Using physiology to guide time to cord clamping

Martin Kluckow, Stuart Brian Hooper

Research output: Contribution to journalArticleResearchpeer-review

41 Citations (Scopus)


Immediate clamping and cutting of the umbilical cord at birth has been the accepted standard of care for decades. The physiologic rationale relating umbilical cord clamping (UCC) to the events of the circulatory transition is not considered in arbitrarily recommended cord clamping times. Systematic review of early versus deferred UCC shows significant hemodynamic benefits to the deferred group. Mechanisms for this protective effect are considered in this review. The original concept of a placental transfusion with a volume load and prevention of low cardiac output relies on the physiological end point of the amount of blood transfused. The newer concept of an ordered physiological transition is increasingly supported. This model places aeration of the lungs and an increase in pulmonary blood flow back at the centre of the circulatory transition with timing of UCC being related to establishment of respiration. The need for physiologically based UCC is discussed.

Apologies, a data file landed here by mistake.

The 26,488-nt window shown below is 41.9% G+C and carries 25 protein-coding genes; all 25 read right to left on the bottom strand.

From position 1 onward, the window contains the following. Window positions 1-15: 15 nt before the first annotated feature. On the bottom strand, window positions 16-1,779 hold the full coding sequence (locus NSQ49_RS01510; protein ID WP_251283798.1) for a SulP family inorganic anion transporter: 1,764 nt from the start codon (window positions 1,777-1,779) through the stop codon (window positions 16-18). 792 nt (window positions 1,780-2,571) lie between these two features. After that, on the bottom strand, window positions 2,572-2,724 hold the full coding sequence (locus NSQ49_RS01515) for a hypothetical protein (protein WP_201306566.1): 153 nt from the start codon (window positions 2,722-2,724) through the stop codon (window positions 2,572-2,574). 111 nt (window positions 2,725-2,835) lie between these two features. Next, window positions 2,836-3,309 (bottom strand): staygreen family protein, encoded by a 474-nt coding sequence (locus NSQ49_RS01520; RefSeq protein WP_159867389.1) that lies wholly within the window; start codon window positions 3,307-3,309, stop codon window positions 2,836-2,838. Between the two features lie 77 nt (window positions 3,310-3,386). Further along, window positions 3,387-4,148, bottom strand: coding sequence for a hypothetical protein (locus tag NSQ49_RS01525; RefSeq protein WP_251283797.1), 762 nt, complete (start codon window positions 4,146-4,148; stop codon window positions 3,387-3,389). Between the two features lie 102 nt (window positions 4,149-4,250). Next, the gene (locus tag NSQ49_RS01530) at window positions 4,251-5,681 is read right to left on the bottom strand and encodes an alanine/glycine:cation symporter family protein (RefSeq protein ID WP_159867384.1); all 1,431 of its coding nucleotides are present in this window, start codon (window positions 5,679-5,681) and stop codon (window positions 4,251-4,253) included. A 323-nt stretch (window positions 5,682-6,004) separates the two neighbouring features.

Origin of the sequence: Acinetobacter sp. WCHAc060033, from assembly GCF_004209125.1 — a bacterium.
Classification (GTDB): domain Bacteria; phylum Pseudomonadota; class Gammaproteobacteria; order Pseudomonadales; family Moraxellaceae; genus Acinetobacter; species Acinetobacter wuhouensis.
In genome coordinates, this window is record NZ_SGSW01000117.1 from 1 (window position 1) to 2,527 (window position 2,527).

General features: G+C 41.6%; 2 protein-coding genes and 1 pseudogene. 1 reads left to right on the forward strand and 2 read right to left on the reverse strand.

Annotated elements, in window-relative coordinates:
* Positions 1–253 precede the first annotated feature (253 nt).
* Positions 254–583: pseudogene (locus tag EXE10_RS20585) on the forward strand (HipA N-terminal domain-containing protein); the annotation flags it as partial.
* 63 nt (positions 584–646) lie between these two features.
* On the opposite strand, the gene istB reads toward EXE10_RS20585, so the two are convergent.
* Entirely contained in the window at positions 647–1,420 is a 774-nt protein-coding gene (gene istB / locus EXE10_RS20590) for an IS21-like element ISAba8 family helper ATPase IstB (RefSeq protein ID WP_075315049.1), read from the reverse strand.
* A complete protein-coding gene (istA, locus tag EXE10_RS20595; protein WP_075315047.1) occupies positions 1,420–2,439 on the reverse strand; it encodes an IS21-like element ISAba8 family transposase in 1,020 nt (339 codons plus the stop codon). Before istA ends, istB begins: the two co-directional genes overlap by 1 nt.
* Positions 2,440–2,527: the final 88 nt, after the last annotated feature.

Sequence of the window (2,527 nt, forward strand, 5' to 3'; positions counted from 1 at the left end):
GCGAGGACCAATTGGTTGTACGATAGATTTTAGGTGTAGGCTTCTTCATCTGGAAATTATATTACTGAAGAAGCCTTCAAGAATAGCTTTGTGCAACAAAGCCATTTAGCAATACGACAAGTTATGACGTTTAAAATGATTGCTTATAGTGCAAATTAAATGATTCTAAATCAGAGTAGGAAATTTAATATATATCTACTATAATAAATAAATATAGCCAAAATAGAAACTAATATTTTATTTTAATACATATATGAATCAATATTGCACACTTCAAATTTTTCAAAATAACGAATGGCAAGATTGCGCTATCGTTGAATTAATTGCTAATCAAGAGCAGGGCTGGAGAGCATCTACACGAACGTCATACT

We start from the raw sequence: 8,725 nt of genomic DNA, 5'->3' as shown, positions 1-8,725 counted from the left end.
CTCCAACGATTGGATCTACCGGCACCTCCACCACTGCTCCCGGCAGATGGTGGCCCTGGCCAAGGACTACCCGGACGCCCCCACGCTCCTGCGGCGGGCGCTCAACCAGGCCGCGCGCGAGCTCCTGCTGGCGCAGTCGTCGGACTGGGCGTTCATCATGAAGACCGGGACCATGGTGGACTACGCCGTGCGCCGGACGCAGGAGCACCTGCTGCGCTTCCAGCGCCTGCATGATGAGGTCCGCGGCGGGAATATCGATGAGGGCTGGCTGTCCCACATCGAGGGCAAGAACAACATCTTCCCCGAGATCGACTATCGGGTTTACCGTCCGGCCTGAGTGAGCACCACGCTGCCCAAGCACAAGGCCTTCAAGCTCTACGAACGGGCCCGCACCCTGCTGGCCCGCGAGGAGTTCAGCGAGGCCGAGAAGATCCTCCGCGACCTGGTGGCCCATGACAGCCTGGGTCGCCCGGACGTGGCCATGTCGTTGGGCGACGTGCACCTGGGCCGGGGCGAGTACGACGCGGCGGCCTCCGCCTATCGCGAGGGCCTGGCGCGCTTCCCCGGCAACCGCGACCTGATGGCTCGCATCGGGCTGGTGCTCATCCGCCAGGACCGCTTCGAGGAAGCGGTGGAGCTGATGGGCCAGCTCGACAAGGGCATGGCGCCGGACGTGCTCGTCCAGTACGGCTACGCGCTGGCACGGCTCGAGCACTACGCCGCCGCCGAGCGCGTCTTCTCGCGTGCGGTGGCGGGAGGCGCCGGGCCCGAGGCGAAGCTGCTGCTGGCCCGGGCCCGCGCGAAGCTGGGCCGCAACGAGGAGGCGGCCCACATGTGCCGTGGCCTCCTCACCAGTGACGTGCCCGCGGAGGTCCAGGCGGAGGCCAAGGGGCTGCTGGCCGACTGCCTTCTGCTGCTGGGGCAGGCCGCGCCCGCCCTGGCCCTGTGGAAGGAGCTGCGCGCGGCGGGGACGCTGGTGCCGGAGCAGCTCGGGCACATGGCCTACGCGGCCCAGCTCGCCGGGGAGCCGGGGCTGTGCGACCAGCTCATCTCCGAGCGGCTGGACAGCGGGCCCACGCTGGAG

Original languageEnglish
Pages (from-to)225 - 231
Number of pages7
JournalSeminars in Fetal and Neonatal Medicine
Issue number4
Publication statusPublished - 2015

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